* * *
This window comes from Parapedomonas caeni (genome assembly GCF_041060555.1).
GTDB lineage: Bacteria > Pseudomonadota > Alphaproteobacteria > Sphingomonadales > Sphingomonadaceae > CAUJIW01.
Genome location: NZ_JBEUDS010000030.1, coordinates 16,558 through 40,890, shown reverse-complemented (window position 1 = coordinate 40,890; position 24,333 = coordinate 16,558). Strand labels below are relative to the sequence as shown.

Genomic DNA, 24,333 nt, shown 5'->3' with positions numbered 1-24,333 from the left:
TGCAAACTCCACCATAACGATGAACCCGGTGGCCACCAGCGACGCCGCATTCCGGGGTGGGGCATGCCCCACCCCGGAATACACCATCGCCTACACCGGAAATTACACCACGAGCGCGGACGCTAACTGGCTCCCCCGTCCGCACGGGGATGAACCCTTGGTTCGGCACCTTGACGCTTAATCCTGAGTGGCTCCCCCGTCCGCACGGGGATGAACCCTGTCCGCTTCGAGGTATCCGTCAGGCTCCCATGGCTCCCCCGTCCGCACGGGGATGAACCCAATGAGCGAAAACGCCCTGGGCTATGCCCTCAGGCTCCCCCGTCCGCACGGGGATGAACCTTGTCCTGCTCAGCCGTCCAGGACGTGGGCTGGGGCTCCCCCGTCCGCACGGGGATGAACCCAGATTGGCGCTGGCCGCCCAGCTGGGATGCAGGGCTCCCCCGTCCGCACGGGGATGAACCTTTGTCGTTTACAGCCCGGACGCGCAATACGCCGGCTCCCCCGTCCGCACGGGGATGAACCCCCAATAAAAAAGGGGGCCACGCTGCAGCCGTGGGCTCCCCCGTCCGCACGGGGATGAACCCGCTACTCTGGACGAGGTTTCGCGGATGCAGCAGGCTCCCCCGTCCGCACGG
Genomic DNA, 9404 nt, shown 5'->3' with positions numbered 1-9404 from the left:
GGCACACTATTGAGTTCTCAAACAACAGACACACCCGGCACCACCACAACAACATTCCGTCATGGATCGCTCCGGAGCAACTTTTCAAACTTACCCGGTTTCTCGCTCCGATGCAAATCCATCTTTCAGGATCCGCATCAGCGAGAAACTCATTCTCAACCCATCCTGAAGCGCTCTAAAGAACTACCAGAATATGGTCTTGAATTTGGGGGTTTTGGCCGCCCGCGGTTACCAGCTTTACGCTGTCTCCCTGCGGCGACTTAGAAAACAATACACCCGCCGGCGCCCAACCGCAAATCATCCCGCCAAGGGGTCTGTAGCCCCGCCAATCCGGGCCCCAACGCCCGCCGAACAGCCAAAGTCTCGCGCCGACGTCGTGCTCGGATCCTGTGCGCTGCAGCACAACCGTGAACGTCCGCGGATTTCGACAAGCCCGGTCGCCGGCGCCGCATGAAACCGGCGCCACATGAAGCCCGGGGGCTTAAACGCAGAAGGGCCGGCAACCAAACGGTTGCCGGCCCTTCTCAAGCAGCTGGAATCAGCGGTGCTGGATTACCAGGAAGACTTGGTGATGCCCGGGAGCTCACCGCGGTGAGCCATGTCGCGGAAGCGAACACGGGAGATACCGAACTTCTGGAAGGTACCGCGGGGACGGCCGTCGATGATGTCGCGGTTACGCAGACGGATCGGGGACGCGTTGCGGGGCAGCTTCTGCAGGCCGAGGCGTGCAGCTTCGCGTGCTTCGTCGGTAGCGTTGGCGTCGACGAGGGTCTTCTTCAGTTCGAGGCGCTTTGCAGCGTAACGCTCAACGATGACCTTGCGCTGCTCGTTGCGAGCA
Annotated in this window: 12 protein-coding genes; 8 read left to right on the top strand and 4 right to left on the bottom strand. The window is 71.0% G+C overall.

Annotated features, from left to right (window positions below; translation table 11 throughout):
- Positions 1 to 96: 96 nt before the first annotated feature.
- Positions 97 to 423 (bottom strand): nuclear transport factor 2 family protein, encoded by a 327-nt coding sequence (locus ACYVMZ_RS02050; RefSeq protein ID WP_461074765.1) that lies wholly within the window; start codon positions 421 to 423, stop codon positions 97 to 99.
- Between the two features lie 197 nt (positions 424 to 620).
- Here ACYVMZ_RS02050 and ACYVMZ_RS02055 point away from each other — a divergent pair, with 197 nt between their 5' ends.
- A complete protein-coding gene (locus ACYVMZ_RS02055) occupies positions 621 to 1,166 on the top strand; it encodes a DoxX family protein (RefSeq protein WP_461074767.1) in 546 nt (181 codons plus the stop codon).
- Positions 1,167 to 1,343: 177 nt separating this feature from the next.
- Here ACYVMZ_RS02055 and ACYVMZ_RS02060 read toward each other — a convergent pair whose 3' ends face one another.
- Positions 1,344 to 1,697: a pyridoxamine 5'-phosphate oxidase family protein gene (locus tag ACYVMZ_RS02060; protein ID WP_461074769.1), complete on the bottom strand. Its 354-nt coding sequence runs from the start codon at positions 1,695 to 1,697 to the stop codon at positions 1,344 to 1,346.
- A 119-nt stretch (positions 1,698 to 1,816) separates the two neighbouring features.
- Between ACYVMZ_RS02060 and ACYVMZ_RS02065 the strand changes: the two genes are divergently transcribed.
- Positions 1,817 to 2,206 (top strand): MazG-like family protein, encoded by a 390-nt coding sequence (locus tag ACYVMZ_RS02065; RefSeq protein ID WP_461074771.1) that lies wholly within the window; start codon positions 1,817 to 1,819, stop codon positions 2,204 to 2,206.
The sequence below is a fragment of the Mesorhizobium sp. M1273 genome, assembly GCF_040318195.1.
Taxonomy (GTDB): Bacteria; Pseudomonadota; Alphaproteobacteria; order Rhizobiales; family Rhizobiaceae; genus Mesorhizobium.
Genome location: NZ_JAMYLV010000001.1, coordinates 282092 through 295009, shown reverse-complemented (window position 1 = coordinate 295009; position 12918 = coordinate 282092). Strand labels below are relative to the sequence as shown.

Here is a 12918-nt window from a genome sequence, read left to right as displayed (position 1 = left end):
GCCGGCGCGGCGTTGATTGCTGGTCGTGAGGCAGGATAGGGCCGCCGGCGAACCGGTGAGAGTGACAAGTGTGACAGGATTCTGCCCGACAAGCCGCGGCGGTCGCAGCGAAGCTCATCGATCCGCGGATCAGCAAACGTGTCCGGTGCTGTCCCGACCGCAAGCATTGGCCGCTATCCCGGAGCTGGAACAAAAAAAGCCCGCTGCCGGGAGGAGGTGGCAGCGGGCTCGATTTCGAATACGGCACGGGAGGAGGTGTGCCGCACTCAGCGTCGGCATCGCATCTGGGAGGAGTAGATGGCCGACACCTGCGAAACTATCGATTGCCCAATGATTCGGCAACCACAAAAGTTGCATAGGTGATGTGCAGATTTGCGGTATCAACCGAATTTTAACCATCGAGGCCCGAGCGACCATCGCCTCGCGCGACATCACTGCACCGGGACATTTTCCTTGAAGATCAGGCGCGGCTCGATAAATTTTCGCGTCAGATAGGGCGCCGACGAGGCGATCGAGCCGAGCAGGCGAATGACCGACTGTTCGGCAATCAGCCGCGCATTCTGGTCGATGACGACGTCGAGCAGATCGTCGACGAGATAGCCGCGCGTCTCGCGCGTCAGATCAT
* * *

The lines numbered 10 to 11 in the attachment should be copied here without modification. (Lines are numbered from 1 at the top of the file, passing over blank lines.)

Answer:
- Positions 1 to 96: 96 nt before the first annotated feature.
- Positions 97 to 423 (bottom strand): nuclear transport factor 2 family protein, encoded by a 327-nt coding sequence (locus ACYVMZ_RS02050; RefSeq protein ID WP_461074765.1) that lies wholly within the window; start codon positions 421 to 423, stop codon positions 97 to 99.